Target: Arizona Attorney General Tom Horne
Goal: To prohibit the use of guards from private prisons in high schools.
Performing drug searches is now a routine procedure in many high schools across the United States, yet in Arizona it has become increasingly common for private prison employees to assist local law enforcement in conducting the drug raids. This is occurring regardless of the fact that the guards of private prisons are not required to complete the extensive training that police officers experience, nor are private prisons legally allowed to participate in such drug searches because they are not technically a law enforcement agency. The private prison industry exists only to make money for its owners, and they do so by imprisoning as many people as possible for as long as possible. The parasitic relationship between the government and private prisons is a threat to American democracy and the safety of its citizens, and now it has reached our high schools.
The Corrections Corporation of America (CCA)—the largest private prison corporation in the U.S.—has an especially strong presence in Arizona where it also serves as a board member on the Arizona Chamber of Commerce and Industry. The income of the CCA comes from contracts made with the local, state, and federal government; the corporation is paid with tax money according to how many people they imprison on a daily basis. The CCA, like other private prisons, has gained great influence on the government through lobbying and economic strength. This past October, the CCA provided assistance in a drug search of Vista Grande High School in Casa Grande, Arizona, despite laws that prohibit such action.
According to Arizona Administrative Code, any individual participating in law enforcement must receive certain certification. No employee of CCA has received such certification, yet they have been allowed to engage in law enforcement activities—like high school drug searches—alongside certified, fully trained officers. This is dangerous for a number of reasons. Private prison guards are used to dealing with inmates and have no training for interacting with civilians, let alone high school students. Schools often use the term ‘lock down’ when referring to the drug search procedure, but this phrase has a much more intense meaning when used in prisons, which could lead to private prison guards using extreme measures in schools. Because their top priority is to make money, private prisons also have a stronger interest in prosecuting students who are found with drugs on campus, despite the fact that these students are generally under 18 and typically non-violent, first-time offenders.
Private prisons have no desire in pursuing the rehabilitation of drug users or their prisoners. Their only goal is to put more people in prison for longer periods of time. In this case, it is at the expense of young people’s futures and the safety of our schools. Tell the Arizona Attorney General Tom Horne the CCA is not above the law, and you will not stand for this violation of rights and threat to American democracy.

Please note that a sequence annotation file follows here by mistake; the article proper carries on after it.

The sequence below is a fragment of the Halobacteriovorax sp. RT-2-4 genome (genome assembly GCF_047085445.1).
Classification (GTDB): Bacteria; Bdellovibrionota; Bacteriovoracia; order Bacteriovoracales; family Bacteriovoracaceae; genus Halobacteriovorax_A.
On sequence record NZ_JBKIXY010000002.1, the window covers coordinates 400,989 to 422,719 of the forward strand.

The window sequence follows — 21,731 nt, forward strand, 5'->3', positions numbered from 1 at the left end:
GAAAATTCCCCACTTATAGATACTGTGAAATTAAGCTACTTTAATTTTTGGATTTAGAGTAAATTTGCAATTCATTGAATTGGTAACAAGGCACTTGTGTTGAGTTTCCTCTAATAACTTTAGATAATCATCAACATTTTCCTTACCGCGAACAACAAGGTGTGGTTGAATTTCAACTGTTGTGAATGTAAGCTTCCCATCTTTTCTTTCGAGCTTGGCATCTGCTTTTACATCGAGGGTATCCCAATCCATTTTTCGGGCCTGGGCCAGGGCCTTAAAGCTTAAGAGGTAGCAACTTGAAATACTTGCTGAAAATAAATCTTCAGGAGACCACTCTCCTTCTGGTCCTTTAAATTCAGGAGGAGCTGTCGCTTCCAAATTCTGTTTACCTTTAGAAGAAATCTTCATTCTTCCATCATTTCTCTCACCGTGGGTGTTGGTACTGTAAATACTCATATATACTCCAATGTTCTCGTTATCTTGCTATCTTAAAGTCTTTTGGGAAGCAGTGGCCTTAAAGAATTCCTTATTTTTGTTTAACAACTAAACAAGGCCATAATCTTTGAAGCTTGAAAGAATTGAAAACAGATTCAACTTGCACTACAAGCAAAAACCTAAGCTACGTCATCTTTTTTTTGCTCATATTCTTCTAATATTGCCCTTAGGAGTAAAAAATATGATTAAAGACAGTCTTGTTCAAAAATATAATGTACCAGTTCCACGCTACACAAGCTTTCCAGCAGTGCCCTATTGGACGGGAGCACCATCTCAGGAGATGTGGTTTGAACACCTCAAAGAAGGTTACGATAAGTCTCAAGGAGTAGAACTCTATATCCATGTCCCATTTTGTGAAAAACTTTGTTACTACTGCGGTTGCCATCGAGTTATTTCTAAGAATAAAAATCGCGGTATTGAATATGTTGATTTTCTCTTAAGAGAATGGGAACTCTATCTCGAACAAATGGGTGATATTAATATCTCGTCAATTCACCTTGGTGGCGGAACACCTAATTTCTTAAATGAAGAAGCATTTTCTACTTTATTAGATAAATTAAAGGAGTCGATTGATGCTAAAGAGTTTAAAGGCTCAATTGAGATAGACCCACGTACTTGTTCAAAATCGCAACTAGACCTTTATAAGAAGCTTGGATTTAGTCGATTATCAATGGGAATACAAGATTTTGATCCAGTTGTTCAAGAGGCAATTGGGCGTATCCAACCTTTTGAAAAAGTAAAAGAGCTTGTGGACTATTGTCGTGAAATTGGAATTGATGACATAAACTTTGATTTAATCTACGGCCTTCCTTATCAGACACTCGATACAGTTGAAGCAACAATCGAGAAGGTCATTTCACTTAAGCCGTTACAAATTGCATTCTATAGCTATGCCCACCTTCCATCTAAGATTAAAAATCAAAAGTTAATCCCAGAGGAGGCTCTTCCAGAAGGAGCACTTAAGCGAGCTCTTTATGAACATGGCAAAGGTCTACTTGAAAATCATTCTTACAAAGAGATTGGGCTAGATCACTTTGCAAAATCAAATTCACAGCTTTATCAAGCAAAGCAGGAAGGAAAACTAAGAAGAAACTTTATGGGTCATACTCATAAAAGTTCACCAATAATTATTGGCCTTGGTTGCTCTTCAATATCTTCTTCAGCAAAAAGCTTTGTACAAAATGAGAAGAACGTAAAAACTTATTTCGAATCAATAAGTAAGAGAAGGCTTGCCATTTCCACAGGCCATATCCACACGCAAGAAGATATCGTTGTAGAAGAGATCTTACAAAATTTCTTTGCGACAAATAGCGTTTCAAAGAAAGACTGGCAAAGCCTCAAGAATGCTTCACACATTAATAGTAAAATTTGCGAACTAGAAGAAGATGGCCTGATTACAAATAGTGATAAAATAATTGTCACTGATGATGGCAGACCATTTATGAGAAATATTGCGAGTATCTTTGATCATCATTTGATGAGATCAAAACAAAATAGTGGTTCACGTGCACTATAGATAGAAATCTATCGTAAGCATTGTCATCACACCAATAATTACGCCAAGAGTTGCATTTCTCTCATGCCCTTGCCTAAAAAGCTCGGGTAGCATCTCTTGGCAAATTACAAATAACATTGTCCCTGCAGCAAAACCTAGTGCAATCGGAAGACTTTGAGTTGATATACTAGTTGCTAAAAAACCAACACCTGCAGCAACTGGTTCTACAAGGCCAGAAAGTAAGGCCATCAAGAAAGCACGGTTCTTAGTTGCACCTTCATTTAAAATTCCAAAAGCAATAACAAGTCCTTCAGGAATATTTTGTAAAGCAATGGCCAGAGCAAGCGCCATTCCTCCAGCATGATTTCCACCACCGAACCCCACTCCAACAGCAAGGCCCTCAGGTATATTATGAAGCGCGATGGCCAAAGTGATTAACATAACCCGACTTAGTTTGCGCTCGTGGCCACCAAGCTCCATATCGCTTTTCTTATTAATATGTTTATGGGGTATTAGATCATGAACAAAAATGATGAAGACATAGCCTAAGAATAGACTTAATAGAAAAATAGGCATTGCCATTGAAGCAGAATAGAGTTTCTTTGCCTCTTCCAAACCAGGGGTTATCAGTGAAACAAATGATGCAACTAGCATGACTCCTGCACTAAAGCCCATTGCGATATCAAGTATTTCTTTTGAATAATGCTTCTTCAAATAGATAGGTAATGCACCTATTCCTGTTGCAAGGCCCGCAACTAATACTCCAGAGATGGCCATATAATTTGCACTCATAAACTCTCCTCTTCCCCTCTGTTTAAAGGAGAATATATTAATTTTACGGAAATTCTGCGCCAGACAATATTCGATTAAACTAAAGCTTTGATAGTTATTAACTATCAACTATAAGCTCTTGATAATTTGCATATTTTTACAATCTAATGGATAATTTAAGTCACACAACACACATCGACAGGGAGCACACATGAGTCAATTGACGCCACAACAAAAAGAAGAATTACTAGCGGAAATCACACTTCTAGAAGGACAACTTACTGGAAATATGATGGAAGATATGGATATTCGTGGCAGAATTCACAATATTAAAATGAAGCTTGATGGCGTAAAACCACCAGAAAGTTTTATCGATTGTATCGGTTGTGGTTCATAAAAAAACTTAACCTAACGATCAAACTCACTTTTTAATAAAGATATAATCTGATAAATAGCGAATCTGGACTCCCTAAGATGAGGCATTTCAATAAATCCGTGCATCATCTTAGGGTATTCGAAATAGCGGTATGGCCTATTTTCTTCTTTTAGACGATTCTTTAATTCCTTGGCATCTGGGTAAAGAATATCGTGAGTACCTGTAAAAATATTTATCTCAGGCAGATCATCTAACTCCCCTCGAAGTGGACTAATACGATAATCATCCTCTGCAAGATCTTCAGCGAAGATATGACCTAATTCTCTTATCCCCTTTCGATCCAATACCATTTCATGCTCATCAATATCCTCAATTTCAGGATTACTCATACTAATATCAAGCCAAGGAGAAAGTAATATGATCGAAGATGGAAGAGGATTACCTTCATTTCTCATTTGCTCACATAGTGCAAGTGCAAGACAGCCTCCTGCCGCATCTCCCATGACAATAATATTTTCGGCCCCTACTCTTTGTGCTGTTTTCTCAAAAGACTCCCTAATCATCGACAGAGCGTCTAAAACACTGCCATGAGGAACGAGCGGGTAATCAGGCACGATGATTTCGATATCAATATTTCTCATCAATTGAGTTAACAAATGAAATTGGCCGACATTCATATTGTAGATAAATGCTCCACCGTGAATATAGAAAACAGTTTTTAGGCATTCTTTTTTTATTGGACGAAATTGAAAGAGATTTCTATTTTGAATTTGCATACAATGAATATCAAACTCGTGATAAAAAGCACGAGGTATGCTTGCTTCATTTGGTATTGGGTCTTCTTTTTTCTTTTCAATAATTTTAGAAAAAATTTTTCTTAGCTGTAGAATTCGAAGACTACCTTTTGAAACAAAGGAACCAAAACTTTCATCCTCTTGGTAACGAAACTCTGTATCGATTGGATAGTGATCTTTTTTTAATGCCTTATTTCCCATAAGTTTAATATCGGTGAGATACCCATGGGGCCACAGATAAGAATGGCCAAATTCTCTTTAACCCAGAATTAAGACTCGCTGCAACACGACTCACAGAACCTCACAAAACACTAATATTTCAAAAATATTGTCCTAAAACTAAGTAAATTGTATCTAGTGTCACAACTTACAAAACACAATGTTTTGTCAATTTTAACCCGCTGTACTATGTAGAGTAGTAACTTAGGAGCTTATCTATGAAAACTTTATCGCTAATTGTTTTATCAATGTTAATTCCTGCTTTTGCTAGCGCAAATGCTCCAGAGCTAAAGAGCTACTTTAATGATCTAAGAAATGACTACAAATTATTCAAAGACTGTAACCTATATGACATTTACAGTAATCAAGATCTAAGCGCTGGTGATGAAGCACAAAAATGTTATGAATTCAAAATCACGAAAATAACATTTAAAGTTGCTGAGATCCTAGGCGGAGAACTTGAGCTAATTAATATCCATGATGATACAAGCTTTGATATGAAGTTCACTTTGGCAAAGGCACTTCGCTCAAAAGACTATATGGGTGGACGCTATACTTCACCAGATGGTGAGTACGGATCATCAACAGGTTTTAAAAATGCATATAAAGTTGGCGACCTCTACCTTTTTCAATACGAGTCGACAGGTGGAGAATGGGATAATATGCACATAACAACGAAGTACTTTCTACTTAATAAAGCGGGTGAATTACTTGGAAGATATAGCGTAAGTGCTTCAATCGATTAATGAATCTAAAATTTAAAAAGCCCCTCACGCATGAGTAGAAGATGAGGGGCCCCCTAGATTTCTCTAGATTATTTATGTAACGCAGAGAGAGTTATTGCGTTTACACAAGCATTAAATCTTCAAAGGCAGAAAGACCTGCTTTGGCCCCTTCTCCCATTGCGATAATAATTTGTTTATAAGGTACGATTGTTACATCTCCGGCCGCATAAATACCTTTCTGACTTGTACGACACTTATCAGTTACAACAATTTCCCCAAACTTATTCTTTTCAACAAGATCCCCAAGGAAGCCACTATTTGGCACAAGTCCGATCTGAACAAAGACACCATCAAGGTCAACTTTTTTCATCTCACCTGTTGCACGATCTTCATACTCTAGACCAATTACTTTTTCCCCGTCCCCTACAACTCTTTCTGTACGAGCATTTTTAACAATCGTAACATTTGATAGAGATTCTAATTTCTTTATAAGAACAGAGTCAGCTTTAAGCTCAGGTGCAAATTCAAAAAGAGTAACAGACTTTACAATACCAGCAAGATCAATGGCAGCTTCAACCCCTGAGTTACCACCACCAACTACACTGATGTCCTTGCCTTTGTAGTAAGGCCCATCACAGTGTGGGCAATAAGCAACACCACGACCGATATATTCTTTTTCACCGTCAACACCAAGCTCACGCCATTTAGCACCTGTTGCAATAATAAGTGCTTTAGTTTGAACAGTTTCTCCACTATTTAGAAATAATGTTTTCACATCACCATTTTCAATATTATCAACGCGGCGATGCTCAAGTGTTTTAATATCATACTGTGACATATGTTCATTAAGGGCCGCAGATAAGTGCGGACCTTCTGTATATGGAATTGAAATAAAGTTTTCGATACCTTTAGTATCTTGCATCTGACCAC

Dear Mr. Horne,
As the private prison industrial complex and the U.S. government grow increasingly intertwined, American democracy and the safety and freedom of its citizens are in danger. Private prisons see no purpose in rehabilitating inmates or helping drug addicted individuals. Their only interest lies in making money off the imprisonment of as many people as possible for as long as possible, even if that means taking advantage of high school students.
As you are most certainly aware, the Corporate Corrections of America (CCA) is one of the most powerful private prison companies in the country and has a strong presence in your state, even serving as a board level member on the Arizona Chamber of Commerce and Industry. They have gotten so strong, in fact, that they have been operating above the law. CCA prison guards have been participating in drug raids at high schools in Arizona. According to Arizona Administrative Code, any individual participating in law enforcement must receive certain certification. No employee of CCA has received such certification, and the CCA cannot legally be defined as a law enforcement agency. Despite these facts, CCA employees were present alongside police officers during a drug search of Vista Grande High School in Casa Grande, Arizona.
When private prisons like the CCA look at their fellow citizens, they do not see individuals. Instead, they only see the money making potential of the individual’s imprisonment. The private prison industrial complex has no place in a democracy. We ask that you put a stop to the private prison industry’s violation of state law that threatens the safety of our students and the freedom of our citizens.
[Your Name Here]
Photo credit: Corrections Corporation of America